MS: That makes sense. Organized efforts always go much further than scattershot bursts of effort. As far as Westmont students are concerned, what can we do to be informed and involved?

MM: Westmont, as a community, has an opportunity to be involved in bringing healing as well, probably first and foremost by fostering a community of connection. Empathy and connection go a long way, and organizing and showing solidarity for members of the Asian community is a powerful thing. I would also strongly encourage helping our representatives do their jobs, being in touch with local leadership, and commenting at city council meetings. I was at a city council meeting recently, and they were thrilled to have younger members of the community present and involved in the proceedings! Lastly, staying plugged in to multiple news sources has been pivotal for me. I tune into the BBC, Reuters, The Associated Press, The Hill and Axios to try to get an objective and broader perspective, and I would encourage Westmont students to do the same.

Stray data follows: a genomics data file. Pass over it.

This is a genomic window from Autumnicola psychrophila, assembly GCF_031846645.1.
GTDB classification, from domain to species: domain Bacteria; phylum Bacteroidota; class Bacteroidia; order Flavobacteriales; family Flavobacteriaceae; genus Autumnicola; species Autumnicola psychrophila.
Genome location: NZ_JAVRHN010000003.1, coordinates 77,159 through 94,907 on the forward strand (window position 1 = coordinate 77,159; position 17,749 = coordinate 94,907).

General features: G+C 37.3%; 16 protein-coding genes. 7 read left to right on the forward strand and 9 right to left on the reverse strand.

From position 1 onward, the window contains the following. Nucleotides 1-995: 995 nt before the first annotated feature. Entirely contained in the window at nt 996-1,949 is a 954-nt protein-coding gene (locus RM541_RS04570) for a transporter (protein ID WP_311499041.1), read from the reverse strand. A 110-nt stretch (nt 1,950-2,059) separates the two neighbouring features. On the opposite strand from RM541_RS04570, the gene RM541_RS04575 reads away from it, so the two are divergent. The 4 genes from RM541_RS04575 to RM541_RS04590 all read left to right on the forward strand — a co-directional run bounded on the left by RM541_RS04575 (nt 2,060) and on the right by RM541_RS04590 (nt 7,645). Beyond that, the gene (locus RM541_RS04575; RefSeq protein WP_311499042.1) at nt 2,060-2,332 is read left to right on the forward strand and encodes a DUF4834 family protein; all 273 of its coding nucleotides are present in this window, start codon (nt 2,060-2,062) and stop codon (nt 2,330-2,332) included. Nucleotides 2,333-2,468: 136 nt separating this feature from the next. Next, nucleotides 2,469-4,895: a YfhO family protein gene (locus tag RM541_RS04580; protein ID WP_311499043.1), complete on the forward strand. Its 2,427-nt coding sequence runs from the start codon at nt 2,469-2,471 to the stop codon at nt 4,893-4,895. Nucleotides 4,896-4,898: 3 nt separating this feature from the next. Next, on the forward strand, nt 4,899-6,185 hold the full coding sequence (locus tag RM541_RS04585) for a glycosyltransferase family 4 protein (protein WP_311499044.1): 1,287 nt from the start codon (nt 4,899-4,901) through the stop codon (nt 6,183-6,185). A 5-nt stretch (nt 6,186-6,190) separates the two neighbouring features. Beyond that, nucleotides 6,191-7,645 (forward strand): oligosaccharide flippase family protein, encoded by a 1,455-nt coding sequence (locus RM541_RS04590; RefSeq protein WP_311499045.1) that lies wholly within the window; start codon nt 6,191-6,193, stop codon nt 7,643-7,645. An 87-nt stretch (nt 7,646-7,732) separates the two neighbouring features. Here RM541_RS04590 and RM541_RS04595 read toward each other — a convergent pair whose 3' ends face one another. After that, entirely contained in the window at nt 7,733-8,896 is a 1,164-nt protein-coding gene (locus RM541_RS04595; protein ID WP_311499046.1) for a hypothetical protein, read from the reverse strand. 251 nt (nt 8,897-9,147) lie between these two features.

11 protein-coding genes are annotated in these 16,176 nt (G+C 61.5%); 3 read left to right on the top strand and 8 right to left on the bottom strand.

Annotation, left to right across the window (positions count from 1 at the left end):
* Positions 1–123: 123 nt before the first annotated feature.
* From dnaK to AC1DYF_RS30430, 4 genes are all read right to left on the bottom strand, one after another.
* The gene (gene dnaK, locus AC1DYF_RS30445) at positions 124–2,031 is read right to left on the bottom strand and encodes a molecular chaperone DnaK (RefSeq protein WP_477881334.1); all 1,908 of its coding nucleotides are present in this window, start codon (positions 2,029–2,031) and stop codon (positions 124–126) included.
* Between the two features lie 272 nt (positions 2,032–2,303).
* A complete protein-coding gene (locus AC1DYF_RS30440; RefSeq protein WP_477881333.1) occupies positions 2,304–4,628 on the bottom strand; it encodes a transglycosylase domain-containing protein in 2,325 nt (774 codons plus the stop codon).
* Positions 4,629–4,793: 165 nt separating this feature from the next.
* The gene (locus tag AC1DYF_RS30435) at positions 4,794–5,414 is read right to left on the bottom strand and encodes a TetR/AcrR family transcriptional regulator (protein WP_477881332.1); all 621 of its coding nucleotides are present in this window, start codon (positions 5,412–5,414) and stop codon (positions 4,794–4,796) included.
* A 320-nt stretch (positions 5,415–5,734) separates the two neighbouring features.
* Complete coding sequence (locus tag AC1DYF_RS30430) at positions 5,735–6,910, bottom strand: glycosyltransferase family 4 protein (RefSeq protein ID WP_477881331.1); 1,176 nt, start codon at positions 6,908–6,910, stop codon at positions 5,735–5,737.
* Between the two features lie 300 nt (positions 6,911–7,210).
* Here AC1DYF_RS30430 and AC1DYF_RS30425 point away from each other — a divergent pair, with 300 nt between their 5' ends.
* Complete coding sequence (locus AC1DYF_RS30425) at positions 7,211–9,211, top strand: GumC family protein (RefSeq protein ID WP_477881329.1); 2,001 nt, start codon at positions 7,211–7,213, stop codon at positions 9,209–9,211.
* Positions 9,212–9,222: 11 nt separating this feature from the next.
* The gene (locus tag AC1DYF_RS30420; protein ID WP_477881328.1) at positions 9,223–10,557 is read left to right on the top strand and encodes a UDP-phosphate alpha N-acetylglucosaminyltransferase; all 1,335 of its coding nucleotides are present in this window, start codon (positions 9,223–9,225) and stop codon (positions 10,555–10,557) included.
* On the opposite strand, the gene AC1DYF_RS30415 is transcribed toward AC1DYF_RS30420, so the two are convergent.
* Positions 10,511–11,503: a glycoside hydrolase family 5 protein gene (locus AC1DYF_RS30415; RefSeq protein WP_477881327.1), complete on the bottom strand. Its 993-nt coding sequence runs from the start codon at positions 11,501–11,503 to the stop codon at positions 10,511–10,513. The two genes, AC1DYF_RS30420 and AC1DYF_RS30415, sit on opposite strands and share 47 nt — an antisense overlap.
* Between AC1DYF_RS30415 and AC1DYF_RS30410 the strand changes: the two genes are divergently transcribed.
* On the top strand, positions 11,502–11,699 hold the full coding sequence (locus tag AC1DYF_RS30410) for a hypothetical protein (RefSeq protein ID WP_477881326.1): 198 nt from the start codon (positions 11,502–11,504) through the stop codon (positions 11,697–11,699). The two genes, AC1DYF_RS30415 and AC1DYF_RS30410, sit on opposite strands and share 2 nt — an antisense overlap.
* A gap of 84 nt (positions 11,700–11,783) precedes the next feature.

Editor’s note: See Sapienza’s Nov. 5 article for more discussion about sources indicating that violence against AAPI individuals was mainly perpetrated by other minority groups rather than white perpetrators.


Opinions expressed in letters and other editorials, unless otherwise stated, are those of the writers and not of The Horizon staff or the college collectively.